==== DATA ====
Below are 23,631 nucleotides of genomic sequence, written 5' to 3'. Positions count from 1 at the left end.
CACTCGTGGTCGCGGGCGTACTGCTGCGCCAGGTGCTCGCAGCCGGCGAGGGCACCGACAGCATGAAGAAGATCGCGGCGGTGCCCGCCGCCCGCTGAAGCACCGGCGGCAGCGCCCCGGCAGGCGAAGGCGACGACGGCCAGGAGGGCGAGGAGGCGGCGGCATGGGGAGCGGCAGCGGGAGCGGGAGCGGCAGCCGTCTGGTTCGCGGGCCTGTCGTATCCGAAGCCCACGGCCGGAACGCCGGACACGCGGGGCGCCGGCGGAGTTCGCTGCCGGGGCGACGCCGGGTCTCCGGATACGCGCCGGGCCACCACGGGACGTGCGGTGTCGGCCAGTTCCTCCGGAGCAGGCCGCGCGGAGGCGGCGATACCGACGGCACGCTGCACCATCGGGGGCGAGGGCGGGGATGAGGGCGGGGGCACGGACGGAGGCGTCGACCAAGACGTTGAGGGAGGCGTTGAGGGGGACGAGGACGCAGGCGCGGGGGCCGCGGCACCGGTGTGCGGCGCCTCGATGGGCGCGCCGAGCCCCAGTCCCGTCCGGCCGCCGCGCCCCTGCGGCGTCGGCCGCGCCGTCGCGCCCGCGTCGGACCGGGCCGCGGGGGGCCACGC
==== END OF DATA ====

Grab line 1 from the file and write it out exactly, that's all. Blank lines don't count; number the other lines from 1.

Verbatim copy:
Below are 23,631 nucleotides of genomic sequence, written 5' to 3'. Positions count from 1 at the left end.